We’re back again with more news from the the recent annual Goldsmiths Craft & Design Competition that saw two London College of Fashion jewellery designers Viktorija Agne and Andrea Tan, win Bronze prizes.
Known affectionately within the trade as the ‘Oscars of the Industry’, winning an award at the ceremony is a huge achievement for designers with years of experience, but for student designers to be acknowledged so early on in their careers is rare. The evening was hosted by jewellery expert, Joanna Hardy, and was attended by 300 world recognised trade companies and individuals, sponsors, industry associations and press were very impressed with their work.
After featuring Viktorija Agne last week here we speak to Australian BA (Hons) Fashion Jewellery designer Andrea Tan, who was awarded Bronze in the awards in the Design Section: 3D Finished Pieces – Precious Jewellery category.
Andrea discusses conceptual styles, degree struggles and what winning the award means to her.
What did you study before applying to London College of Fashion?
I studied a Bachelor of Commerce at Sydney University majoring in Accounting. I hated it so I stopped and applied to go to London.
What made you want to study BA (Hons) Fashion Jewellery?
I have always loved jewellery and wanted to learn how to design and make it. During my foundation year, I was so fixated on making jewellery I would buy beading kits and assemble jewellery but no one could ever wear it cause it kept falling apart. When I finally learnt how to solder and use metal, it was so exciting and I wanted to continue on and on.
You recently won Bronze at this years Goldsmiths’ Craft and Design Council. You were selected in the Design Section: 3D Finished Pieces – Precious Jewellery category. Congratulations! What did you produce to win, and how does it feel being recognised?
I made a set of rings and earrings, handmade in silver and set with semi-precious stones. It is a pleasant surprise and honour to be recognised for the work I produced in my second-year and have it exhibited at the event. It was an eye-opening experience and very motivational to see other people’s work, particularly that of modern day apprentices on the more traditional fine jewellery side of making. It has made me want to work harder, to make better pieces in the future and continue in the direction of fine jewellery.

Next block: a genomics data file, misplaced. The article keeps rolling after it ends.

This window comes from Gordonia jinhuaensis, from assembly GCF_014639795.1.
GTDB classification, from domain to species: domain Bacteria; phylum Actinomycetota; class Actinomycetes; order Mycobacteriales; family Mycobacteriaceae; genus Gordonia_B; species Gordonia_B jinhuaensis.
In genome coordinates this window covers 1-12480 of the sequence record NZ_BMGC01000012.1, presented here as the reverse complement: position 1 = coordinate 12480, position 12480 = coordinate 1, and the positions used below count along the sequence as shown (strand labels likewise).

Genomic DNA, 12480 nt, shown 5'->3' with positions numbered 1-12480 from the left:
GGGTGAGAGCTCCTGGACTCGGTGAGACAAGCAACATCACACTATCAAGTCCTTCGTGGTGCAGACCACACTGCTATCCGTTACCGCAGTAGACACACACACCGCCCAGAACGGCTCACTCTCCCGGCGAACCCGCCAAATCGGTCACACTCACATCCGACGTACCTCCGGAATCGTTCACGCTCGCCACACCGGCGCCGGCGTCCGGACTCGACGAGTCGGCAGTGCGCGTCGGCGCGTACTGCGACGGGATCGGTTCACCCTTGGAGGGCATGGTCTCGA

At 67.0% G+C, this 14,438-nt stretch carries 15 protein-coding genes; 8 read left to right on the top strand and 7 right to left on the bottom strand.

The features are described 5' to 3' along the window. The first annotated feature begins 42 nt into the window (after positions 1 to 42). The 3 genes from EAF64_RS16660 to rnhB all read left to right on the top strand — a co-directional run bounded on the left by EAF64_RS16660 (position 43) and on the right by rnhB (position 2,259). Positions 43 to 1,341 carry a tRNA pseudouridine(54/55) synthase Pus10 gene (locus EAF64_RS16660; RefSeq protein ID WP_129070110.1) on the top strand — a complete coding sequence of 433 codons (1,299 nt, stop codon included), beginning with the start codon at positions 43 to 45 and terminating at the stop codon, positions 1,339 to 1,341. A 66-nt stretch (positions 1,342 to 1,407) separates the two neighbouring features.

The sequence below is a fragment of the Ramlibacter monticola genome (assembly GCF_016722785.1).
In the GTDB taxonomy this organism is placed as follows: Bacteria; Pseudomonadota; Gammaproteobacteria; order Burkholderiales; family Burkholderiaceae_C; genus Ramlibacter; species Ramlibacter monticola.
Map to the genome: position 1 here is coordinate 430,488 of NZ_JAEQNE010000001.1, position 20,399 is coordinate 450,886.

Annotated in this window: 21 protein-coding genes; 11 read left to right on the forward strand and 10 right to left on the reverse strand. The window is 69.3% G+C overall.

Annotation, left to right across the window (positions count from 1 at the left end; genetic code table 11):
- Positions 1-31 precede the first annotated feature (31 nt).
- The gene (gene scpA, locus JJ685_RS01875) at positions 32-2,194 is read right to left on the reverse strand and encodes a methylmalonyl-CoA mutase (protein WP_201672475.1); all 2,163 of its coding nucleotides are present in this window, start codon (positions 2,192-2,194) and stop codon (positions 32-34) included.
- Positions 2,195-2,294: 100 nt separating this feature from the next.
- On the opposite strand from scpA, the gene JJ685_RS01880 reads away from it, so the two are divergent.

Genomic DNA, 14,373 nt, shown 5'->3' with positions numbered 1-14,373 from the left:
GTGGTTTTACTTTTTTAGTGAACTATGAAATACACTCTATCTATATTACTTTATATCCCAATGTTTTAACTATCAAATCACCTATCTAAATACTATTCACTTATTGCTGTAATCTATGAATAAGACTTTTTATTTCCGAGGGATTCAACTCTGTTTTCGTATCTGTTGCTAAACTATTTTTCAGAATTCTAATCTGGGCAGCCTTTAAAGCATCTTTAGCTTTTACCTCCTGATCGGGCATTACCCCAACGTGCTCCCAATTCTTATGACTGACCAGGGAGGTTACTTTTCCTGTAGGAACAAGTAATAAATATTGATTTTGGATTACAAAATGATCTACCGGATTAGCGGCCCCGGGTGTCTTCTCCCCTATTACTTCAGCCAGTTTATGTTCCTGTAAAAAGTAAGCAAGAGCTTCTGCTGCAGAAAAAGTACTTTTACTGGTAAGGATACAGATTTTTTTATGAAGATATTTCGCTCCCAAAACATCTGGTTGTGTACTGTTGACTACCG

How are you finding your degree, what have been the highlights and struggles so far?
The struggle is and probably always will be my horrendous time management. It really is awful. On the other hand, the highlight of the degree was completing an internship in my second year at my favourite jewellery designer Shaun Leane.
How would you describe your conceptual style?
I would describe my conceptual style as futuristic, built on a strong foundation of traditional jewellery techniques. Precious, elegant and fun. A running joke is that I like to have everything look shiny and expensive.
Do you prefer working with new technologies when designing jewellery or do you prefer traditional crafts methods?
I have always been obsessed with traditional jewellery making methods, particularly working with metal. Metal is such a weird material, it can be old fashioned and futuristic at the same time. Something well-made is always precious and seductive, particularly when made by hand.
What is your plan for the future, where do you see yourself in five years?
Upon graduation I plan to pursue a G.I.A accreditation. In the future, I wish to work somewhere on the Place Vendome in Paris, the motherland of fine jewellery. I’m from Australia, we always dream of working somewhere really “european”. It’s so exotic.